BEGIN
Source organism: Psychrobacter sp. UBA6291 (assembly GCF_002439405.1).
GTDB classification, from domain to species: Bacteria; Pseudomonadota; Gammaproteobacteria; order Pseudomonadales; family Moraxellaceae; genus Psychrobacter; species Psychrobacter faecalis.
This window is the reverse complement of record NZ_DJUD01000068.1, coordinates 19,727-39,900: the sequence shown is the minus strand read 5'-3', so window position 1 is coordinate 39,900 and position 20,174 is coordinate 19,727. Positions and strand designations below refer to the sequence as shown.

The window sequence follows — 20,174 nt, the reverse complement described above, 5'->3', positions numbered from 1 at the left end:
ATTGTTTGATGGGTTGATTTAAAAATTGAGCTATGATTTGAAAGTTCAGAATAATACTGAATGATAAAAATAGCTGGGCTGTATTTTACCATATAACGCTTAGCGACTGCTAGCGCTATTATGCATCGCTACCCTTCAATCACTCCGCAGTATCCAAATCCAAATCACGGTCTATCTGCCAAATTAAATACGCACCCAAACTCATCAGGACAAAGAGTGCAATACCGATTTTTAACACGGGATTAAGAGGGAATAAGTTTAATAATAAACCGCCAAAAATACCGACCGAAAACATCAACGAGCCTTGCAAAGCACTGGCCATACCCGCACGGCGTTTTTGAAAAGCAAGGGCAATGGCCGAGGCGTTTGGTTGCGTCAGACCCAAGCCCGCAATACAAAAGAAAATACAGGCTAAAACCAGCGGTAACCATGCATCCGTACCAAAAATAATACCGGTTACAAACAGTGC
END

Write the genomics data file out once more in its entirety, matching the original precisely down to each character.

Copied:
Source organism: Psychrobacter sp. UBA6291 (assembly GCF_002439405.1).
GTDB classification, from domain to species: Bacteria; Pseudomonadota; Gammaproteobacteria; order Pseudomonadales; family Moraxellaceae; genus Psychrobacter; species Psychrobacter faecalis.
This window is the reverse complement of record NZ_DJUD01000068.1, coordinates 19,727-39,900: the sequence shown is the minus strand read 5'-3', so window position 1 is coordinate 39,900 and position 20,174 is coordinate 19,727. Positions and strand designations below refer to the sequence as shown.

The window sequence follows — 20,174 nt, the reverse complement described above, 5'->3', positions numbered from 1 at the left end:
ATTGTTTGATGGGTTGATTTAAAAATTGAGCTATGATTTGAAAGTTCAGAATAATACTGAATGATAAAAATAGCTGGGCTGTATTTTACCATATAACGCTTAGCGACTGCTAGCGCTATTATGCATCGCTACCCTTCAATCACTCCGCAGTATCCAAATCCAAATCACGGTCTATCTGCCAAATTAAATACGCACCCAAACTCATCAGGACAAAGAGTGCAATACCGATTTTTAACACGGGATTAAGAGGGAATAAGTTTAATAATAAACCGCCAAAAATACCGACCGAAAACATCAACGAGCCTTGCAAAGCACTGGCCATACCCGCACGGCGTTTTTGAAAAGCAAGGGCAATGGCCGAGGCGTTTGGTTGCGTCAGACCCAAGCCCGCAATACAAAAGAAAATACAGGCTAAAACCAGCGGTAACCATGCATCCGTACCAAAAATAATACCGGTTACAAACAGTGC